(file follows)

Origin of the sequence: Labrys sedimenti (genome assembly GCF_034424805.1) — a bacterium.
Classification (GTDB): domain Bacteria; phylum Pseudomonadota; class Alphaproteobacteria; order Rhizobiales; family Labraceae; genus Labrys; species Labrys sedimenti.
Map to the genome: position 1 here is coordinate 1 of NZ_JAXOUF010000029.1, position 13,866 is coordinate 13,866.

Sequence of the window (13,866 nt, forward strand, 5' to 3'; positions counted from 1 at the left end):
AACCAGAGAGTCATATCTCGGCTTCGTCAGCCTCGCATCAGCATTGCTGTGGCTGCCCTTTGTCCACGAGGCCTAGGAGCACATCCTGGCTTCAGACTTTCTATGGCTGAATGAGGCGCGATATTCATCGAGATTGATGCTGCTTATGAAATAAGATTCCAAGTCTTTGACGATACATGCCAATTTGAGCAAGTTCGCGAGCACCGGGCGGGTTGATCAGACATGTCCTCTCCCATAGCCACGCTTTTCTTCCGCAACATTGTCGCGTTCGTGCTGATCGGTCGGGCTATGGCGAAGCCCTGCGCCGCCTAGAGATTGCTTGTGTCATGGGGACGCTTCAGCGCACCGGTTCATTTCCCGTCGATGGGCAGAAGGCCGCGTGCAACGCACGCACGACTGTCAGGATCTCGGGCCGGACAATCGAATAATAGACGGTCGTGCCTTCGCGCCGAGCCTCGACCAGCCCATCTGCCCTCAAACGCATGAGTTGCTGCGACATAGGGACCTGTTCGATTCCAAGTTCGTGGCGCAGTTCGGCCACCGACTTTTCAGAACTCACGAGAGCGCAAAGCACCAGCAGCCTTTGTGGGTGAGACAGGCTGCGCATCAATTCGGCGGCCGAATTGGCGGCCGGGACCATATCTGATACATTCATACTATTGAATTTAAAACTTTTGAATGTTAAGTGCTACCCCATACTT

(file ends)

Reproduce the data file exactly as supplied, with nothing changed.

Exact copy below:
Origin of the sequence: Labrys sedimenti (genome assembly GCF_034424805.1) — a bacterium.
Classification (GTDB): domain Bacteria; phylum Pseudomonadota; class Alphaproteobacteria; order Rhizobiales; family Labraceae; genus Labrys; species Labrys sedimenti.
Map to the genome: position 1 here is coordinate 1 of NZ_JAXOUF010000029.1, position 13,866 is coordinate 13,866.

Sequence of the window (13,866 nt, forward strand, 5' to 3'; positions counted from 1 at the left end):
AACCAGAGAGTCATATCTCGGCTTCGTCAGCCTCGCATCAGCATTGCTGTGGCTGCCCTTTGTCCACGAGGCCTAGGAGCACATCCTGGCTTCAGACTTTCTATGGCTGAATGAGGCGCGATATTCATCGAGATTGATGCTGCTTATGAAATAAGATTCCAAGTCTTTGACGATACATGCCAATTTGAGCAAGTTCGCGAGCACCGGGCGGGTTGATCAGACATGTCCTCTCCCATAGCCACGCTTTTCTTCCGCAACATTGTCGCGTTCGTGCTGATCGGTCGGGCTATGGCGAAGCCCTGCGCCGCCTAGAGATTGCTTGTGTCATGGGGACGCTTCAGCGCACCGGTTCATTTCCCGTCGATGGGCAGAAGGCCGCGTGCAACGCACGCACGACTGTCAGGATCTCGGGCCGGACAATCGAATAATAGACGGTCGTGCCTTCGCGCCGAGCCTCGACCAGCCCATCTGCCCTCAAACGCATGAGTTGCTGCGACATAGGGACCTGTTCGATTCCAAGTTCGTGGCGCAGTTCGGCCACCGACTTTTCAGAACTCACGAGAGCGCAAAGCACCAGCAGCCTTTGTGGGTGAGACAGGCTGCGCATCAATTCGGCGGCCGAATTGGCGGCCGGGACCATATCTGATACATTCATACTATTGAATTTAAAACTTTTGAATGTTAAGTGCTACCCCATACTT